Once you’ve designed a solution, perform usability testing to make sure the design is usable. Content architecture and navigation is fundamental. 88% of users have admitted to abandoning a product because they can’t find what they’re looking for. Usability testing with your target audience will also illuminate any jargon or confusing elements.
At this point, you’re probably thinking ‘wow that’s a lot of time and effort spent on user research.’ However, the risks of not having a usable product do outweigh the costs. Nearly every dollar invested in usability returns $10 to $100.
Here are some statistics from industry titans.
- Walmart’s saw an increase in visitors of 214% after redesigning their website.
- Bank of America allocated budget towards its online banking registration, which increased signups by 45%.
In the past, speaking to your target demographic was challenging. It required recruiting people, scheduling time to talk to them, crafting the right questions, and paying them for their time. Once you conduct the session, you then need to synthesize the results and look for commonalities across participants.
Our goal at PlaybookUX is to eliminate the administrative work so you can get feedback quickly and make better, more informed decisions.
This whole process makes the lean startup more effective and more efficient. PlaybookUX is a user research software that takes care of all administrative work like scheduling, recruiting, note-taking, and more. The best part of user research is that running a study with 5 to 8 participants will account for the majority of use cases.
For a reasonable price, run a few user research studies and drastically reduce the risk of wasting a lean startup cycle on something that doesn’t resonate with your target audience.
Revised: UX Testing + Lean Startup Approach
Step 1: Identify a problem and determine who your target demographic is. Your target demographic can often change after a few user feedback conversations, so it’s crucial to be flexible.
Step 2: Conduct a video session with the audience from step 1. Perform one-on-one sessions, known as moderated interviews. Avoid performing research with multiple participants (focus groups) since it can introduce group think. You won’t understand the true feelings and emotions of each participant. To learn more about conducting moderated sessions, check out this article.
Step 3: Adjust your MVP solution based on what you learned from the video calls.
Step 4: Design your MVP. As mentioned, hire someone or do it yourself. It’s essential to not worry about colors or branding. Instead, focus on the usability of the product. Our expectation level for what constitutes a usable product is increasing daily. People will abandon your product quickly if it takes them to many clicks to achieve a goal.
Step 5: Perform usability testing via one-on-one conversations or unmoderated research. The latter is when you set questions for participants to verbally respond to while interacting with a web page or prototype. Ask questions about the content, brand perception, and findability. Navigation questions will ensure that your content is findable with as few clicks as possible.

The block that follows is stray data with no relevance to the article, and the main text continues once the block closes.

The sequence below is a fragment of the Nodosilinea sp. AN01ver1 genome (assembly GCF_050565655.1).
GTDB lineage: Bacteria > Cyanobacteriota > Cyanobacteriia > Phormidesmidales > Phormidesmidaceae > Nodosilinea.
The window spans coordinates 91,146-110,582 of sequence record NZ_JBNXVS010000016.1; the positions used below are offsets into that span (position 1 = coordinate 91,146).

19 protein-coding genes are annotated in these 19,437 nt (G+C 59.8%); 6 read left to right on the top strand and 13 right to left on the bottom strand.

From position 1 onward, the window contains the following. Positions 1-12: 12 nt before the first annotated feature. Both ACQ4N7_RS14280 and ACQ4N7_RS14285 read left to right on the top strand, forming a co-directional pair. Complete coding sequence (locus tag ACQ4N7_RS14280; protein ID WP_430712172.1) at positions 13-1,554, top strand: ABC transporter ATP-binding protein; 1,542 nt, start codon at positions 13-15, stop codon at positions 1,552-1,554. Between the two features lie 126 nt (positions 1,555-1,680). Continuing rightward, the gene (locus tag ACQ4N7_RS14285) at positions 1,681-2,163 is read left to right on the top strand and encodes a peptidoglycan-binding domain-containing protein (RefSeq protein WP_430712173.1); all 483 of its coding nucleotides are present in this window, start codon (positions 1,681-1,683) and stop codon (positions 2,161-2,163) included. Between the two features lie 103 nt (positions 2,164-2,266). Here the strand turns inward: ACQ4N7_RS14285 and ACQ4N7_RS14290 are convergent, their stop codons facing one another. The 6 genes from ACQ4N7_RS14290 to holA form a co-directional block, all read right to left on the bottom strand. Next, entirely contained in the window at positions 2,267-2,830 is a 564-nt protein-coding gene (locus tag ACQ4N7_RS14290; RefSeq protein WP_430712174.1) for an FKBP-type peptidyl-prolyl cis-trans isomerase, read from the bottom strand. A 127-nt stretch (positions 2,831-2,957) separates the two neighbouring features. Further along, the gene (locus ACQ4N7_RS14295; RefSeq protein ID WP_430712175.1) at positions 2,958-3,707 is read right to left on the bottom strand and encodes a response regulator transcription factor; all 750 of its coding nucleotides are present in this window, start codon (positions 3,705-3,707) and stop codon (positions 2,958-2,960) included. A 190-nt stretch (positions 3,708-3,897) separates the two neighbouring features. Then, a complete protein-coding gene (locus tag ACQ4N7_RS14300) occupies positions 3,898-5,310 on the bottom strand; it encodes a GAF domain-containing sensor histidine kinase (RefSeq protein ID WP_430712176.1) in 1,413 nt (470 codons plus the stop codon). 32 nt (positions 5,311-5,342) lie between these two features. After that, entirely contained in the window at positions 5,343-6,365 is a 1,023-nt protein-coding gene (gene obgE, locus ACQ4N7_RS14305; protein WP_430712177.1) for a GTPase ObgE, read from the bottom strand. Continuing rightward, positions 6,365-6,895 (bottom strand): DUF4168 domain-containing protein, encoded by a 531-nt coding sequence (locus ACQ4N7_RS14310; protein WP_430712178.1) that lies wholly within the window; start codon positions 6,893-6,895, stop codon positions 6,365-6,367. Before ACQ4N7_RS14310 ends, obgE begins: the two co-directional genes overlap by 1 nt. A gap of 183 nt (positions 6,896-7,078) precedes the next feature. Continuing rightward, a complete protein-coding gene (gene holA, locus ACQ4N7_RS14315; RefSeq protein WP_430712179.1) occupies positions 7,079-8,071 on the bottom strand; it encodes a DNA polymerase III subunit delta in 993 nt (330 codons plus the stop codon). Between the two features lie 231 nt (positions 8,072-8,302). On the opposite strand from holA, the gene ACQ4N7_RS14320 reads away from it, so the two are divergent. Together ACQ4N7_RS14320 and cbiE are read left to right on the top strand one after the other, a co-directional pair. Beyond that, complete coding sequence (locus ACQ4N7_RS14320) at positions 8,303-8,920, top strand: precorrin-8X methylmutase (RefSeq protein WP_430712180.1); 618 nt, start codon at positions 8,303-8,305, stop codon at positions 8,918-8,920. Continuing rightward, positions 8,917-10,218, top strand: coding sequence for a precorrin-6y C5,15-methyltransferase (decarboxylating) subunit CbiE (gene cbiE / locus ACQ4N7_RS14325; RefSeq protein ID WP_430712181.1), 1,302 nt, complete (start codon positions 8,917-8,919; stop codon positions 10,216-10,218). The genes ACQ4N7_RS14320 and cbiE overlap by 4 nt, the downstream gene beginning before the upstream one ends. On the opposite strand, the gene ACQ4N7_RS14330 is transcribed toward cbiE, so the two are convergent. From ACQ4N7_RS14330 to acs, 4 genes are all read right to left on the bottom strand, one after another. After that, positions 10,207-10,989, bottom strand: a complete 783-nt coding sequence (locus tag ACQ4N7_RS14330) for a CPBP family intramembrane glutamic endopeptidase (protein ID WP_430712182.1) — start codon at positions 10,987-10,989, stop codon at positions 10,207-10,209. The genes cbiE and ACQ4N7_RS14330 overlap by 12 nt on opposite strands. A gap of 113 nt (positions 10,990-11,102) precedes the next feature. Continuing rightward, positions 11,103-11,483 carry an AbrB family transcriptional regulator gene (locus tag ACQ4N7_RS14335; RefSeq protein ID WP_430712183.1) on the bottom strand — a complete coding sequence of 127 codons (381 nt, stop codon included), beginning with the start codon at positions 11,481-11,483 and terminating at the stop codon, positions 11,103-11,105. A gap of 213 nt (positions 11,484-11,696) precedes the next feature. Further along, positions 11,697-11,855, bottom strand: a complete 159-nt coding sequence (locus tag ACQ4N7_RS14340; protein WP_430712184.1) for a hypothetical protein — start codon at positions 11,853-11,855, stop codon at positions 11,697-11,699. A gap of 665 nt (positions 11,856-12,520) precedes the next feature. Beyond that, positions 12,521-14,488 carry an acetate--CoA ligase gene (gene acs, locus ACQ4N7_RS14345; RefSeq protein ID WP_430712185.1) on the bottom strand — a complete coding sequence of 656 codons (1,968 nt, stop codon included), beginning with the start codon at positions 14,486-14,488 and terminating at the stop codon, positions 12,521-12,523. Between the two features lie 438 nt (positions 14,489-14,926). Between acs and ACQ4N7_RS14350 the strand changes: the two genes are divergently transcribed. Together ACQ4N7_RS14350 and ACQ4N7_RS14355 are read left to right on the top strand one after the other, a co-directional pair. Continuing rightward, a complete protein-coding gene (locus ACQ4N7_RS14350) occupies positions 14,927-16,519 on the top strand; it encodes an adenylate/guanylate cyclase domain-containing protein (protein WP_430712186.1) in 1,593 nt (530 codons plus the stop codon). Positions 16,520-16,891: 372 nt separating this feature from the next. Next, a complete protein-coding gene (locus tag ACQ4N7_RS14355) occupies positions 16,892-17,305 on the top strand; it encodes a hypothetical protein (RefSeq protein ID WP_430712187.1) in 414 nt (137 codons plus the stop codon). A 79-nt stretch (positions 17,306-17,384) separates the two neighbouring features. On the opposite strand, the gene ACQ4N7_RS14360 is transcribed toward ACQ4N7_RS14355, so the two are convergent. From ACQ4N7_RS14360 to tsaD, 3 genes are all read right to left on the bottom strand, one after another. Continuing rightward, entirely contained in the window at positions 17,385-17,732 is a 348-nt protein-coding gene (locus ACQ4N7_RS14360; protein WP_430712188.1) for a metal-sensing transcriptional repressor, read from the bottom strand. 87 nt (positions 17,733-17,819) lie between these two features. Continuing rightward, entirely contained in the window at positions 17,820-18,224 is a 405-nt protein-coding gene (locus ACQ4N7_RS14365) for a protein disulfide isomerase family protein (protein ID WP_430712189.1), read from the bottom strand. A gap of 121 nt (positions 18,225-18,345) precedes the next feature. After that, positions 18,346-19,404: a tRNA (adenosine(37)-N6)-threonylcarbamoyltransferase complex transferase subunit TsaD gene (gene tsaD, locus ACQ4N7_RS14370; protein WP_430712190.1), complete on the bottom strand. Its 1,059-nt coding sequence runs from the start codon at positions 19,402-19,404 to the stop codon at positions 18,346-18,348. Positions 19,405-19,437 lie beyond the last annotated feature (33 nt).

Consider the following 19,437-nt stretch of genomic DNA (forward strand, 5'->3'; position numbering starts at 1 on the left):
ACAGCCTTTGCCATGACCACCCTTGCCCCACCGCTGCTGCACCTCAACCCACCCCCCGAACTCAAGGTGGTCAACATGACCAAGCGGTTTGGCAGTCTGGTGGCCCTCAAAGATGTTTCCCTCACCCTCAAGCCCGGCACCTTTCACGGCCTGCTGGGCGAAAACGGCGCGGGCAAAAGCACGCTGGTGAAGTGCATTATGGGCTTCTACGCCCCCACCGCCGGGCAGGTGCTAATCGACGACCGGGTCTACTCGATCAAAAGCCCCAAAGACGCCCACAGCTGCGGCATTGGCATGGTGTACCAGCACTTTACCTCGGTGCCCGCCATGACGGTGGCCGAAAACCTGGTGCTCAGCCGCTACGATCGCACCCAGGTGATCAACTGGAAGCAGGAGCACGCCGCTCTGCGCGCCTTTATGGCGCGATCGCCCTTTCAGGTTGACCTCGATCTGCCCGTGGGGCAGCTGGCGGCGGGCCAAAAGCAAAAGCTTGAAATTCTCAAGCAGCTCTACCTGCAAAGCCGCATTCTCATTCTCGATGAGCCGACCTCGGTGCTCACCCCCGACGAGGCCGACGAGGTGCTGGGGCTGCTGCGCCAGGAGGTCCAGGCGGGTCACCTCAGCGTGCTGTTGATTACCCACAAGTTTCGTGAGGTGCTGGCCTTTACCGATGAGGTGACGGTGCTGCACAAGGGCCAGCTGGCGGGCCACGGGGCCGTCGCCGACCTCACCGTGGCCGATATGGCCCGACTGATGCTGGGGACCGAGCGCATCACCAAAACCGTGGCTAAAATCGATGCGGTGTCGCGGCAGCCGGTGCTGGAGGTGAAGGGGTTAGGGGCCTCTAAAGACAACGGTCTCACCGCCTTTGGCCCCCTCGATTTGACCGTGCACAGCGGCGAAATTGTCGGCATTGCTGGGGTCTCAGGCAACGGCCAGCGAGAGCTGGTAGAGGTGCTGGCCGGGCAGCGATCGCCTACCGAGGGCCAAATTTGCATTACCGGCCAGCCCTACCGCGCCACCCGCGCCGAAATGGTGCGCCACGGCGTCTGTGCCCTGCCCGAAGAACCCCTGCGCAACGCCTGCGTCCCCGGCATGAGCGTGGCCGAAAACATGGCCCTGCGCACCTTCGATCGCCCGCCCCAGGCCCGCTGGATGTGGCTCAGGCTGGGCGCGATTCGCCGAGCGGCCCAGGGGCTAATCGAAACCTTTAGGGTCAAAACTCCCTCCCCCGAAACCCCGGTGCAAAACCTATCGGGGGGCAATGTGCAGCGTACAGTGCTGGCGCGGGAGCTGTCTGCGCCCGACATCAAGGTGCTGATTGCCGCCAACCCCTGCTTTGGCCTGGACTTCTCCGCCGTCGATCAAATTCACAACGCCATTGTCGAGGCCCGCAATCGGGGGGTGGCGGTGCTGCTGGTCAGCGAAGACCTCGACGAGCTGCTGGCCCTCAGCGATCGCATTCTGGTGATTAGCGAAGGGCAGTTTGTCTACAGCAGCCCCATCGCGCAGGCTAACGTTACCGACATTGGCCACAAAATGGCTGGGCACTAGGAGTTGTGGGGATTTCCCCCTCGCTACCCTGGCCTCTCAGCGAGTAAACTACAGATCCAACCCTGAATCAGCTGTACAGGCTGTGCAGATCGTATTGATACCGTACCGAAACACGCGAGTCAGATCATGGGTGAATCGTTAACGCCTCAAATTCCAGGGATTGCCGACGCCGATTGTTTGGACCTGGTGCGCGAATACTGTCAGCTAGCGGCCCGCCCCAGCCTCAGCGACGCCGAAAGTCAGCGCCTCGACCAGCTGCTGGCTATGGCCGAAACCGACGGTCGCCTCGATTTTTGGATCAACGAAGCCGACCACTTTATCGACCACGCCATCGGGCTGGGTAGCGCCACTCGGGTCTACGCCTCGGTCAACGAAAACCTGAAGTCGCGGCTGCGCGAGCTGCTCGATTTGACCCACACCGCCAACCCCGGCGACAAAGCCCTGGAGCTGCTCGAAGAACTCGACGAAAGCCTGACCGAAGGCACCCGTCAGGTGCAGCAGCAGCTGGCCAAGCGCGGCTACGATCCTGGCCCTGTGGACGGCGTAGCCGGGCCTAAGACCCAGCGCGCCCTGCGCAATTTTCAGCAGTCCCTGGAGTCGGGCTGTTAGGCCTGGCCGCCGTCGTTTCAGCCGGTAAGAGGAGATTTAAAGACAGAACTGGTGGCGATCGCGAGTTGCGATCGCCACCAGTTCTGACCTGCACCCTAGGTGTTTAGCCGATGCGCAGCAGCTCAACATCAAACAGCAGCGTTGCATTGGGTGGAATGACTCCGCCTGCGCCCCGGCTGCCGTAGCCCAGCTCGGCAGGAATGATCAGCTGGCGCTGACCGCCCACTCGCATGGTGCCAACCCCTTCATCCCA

Update your design based on the feedback from your UX testing. This process is much more efficient than building something and making changes later. Developers spend 50% of their time fixing issues that could have been avoided. Fixing a UX related problem after a release into development is100 times more expensive than fixing it in the design phase.
Step 6: Begin developing your application.
Periodically run usability tests. Ensure that it’s keeping up with customer expectations as the standards for what is usable are increasing every day. Customer experience will overtake product and price as the most important brand differentiator by 2020.
Bonus step: Conduct this process with marketing websites and landing pages. This way, you won’t spend advertising dollars driving customers to a website that’s not optimized for conversion.
Marketer John Wanamaker famously said, “Half the money I spend on advertising is wasted; the trouble is I don’t know which half.” To prevent this, have conversations with your target audience to discover which sources they look to for content. Do they read blogs or listen to podcasts? Do they trust advertisements? This information will guide your marketing efforts. It will save you both time and money. Nothing is worse than spending hours writing great blog content with minimal conversions.
Google Analytics vs. UX Testing
Google Analytics is helpful for A/B testing, conversion funnels, bounce rates, and time spent on pages. It tells you what your customers are doing. From this information, you can guess why they are bouncing, not converting, and spending time on each page. You can also imagine why people are converting more on version A over version B. However, your guess isn’t likely accurate.
That’s why user research and usability testing are so important. It helps you understand the why. Ask people why they’re leaving your site. What’s preventing them from converting? Why do they resonate with version A vs. B?
The act of guessing isn’t lean. You’re trying to estimate behaviors. UX testing helps you stop guessing and start knowing.
User Testing Templates